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I always thought Andy was a diarist. A diarist in art is one who is totally open to all possibilities all the time. One who doesn’t throw out anything; everything eventually is used. Andy was recording everything. With a still camera, with a video camera, Polaroid camera, Sony tape recorder, pencil. A diarist’s work never ends. He snaps everything all the time. He is an open eye; he is the garbage can into which everything can fall, can be thrown. Celebrities, yes, there were many of them; they needed him, they flocked to him. Andy didn’t need them. He photographed them the same way he photographed shop windows and garbage cans during his street walks. With no judgement passed. The umbrella is just an umbrella. The neckties are just neckties. And so are the Body Girls; they are just Body Girls. Sometimes one can perceive a tiny, tiny smile in some of them, but it’s the unusual, typical Andy-smile that one can see in many of the photographs of Andy. Sometimes that smile shows up in the subjects he chooses to photograph, sometimes in the writing in the photographs, sometimes in the simple boredom of the subjects themselves – in their simple “dailiness” – such as spoons, or a window full of shoes (Andy’s first love…).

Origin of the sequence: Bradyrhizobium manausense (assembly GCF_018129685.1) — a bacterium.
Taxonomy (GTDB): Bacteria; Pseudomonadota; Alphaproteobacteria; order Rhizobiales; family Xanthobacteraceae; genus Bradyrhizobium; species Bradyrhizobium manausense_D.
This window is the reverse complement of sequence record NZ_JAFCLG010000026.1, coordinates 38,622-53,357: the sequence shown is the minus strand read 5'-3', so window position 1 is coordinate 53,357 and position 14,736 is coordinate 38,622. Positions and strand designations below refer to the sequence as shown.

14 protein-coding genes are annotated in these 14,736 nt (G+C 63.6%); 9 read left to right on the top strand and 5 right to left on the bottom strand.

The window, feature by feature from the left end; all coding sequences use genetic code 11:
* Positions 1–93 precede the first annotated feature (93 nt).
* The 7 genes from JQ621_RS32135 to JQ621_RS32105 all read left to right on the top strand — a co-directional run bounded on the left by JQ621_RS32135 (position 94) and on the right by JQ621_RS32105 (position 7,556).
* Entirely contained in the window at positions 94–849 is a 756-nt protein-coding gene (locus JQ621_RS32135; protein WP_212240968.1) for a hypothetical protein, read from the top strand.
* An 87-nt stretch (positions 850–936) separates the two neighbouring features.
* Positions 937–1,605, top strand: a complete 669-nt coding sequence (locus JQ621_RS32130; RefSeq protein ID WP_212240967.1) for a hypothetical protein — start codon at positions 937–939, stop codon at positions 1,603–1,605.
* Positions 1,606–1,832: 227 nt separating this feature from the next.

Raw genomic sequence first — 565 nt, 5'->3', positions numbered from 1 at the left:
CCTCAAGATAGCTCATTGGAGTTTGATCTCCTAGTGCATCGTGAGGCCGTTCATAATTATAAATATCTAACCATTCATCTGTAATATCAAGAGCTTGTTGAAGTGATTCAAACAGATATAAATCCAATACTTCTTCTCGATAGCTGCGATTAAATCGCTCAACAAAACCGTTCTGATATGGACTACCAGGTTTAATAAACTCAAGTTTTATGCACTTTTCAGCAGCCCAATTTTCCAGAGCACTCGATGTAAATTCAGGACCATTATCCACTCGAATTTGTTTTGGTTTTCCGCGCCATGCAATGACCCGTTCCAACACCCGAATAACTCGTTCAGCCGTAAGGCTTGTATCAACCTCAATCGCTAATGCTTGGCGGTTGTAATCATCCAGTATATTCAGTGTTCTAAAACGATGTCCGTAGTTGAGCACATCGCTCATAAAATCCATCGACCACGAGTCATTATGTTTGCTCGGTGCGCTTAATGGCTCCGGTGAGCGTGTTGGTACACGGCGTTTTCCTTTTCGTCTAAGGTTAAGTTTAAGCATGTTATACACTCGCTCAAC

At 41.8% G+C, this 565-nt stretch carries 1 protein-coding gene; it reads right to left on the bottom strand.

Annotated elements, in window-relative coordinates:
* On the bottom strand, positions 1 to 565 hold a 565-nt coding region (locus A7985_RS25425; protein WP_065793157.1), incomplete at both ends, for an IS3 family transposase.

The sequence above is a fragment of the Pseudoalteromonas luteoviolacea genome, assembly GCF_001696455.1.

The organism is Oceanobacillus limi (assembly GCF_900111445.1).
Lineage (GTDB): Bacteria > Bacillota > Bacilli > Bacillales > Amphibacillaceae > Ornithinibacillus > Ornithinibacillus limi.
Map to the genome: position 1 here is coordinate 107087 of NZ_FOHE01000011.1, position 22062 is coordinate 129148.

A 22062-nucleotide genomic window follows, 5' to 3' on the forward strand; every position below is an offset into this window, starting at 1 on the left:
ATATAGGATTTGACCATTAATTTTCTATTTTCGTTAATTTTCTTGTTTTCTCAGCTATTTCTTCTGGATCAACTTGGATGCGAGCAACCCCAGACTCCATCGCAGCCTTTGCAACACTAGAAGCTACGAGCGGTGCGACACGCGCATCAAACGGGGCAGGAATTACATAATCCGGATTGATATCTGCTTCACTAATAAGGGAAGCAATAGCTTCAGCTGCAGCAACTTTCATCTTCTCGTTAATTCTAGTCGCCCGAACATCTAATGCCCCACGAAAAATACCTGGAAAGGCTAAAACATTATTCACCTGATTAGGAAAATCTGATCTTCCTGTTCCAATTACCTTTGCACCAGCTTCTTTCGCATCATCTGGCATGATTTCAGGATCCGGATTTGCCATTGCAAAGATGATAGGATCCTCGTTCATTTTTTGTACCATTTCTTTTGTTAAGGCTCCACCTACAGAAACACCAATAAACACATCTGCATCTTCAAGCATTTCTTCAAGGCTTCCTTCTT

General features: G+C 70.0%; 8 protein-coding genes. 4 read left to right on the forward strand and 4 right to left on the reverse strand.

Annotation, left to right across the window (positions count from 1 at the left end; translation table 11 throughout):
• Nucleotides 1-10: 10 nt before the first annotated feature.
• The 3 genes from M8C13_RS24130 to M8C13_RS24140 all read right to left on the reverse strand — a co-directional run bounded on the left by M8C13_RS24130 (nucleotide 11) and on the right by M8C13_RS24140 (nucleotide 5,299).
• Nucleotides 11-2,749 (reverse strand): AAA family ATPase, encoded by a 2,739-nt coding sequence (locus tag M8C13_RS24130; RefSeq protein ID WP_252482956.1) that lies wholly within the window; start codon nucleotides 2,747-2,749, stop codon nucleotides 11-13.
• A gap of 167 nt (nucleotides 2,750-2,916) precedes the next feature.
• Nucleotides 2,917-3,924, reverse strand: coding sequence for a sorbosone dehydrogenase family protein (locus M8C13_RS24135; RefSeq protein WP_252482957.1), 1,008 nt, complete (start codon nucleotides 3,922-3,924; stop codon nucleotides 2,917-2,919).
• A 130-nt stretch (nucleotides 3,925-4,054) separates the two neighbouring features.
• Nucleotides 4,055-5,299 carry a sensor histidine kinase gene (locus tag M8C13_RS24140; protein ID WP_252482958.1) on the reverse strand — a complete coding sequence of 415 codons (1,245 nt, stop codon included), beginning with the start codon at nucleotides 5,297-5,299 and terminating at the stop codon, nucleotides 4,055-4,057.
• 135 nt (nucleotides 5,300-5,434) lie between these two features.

So he walks the streets of New York and snaps, snaps, snaps. I have always argued with the people who have talked about Andy as a voyeur. No, Andy was not a voyeur; Andy was a gazer. He gazed at things, at people, at reality. A very special gaze. There was no pathological obsession in it. It was a very natural state of gazing. Andy was an open eye. He was a looker. You see it in all aspects of his work, in his art. Maybe he was also the most democratic artist at the same time. The diaristic form in art is both the most personal and the most democratic.

Now that I have told you the basic facts about the physicality of the photographs in this exhibition, please look at the pictures themselves if you haven’t yet seen them. And I hope that someday a major museum will give us the chance to see reunited all of the street photographs by Andy from which these twenty-five were extracted.

Jonas Mekas
New York, August 2010